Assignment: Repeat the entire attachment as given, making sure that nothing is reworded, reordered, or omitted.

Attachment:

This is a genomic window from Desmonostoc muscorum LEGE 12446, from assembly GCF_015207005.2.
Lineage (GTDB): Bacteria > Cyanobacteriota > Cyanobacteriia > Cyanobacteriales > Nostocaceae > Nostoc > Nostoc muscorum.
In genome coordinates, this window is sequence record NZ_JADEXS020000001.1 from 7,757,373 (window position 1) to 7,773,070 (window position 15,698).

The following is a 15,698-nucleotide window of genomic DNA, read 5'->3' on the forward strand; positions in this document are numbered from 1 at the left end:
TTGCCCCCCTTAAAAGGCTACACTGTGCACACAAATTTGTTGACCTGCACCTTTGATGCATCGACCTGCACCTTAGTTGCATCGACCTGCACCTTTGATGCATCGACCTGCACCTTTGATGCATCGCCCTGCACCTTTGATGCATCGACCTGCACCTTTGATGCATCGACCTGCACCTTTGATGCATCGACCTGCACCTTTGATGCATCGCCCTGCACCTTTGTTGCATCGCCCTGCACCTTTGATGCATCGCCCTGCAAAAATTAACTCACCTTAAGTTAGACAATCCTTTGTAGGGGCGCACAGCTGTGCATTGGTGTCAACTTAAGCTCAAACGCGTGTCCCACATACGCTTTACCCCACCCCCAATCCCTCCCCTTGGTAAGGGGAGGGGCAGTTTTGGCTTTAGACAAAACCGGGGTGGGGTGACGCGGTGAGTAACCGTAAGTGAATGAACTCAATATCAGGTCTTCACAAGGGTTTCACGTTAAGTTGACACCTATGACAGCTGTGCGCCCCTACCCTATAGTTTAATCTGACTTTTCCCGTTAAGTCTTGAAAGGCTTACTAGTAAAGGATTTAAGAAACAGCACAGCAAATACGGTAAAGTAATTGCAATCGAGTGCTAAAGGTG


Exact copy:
This is a genomic window from Desmonostoc muscorum LEGE 12446, from assembly GCF_015207005.2.
Lineage (GTDB): Bacteria > Cyanobacteriota > Cyanobacteriia > Cyanobacteriales > Nostocaceae > Nostoc > Nostoc muscorum.
In genome coordinates, this window is sequence record NZ_JADEXS020000001.1 from 7,757,373 (window position 1) to 7,773,070 (window position 15,698).

The following is a 15,698-nucleotide window of genomic DNA, read 5'->3' on the forward strand; positions in this document are numbered from 1 at the left end:
TTGCCCCCCTTAAAAGGCTACACTGTGCACACAAATTTGTTGACCTGCACCTTTGATGCATCGACCTGCACCTTAGTTGCATCGACCTGCACCTTTGATGCATCGACCTGCACCTTTGATGCATCGCCCTGCACCTTTGATGCATCGACCTGCACCTTTGATGCATCGACCTGCACCTTTGATGCATCGACCTGCACCTTTGATGCATCGCCCTGCACCTTTGTTGCATCGCCCTGCACCTTTGATGCATCGCCCTGCAAAAATTAACTCACCTTAAGTTAGACAATCCTTTGTAGGGGCGCACAGCTGTGCATTGGTGTCAACTTAAGCTCAAACGCGTGTCCCACATACGCTTTACCCCACCCCCAATCCCTCCCCTTGGTAAGGGGAGGGGCAGTTTTGGCTTTAGACAAAACCGGGGTGGGGTGACGCGGTGAGTAACCGTAAGTGAATGAACTCAATATCAGGTCTTCACAAGGGTTTCACGTTAAGTTGACACCTATGACAGCTGTGCGCCCCTACCCTATAGTTTAATCTGACTTTTCCCGTTAAGTCTTGAAAGGCTTACTAGTAAAGGATTTAAGAAACAGCACAGCAAATACGGTAAAGTAATTGCAATCGAGTGCTAAAGGTG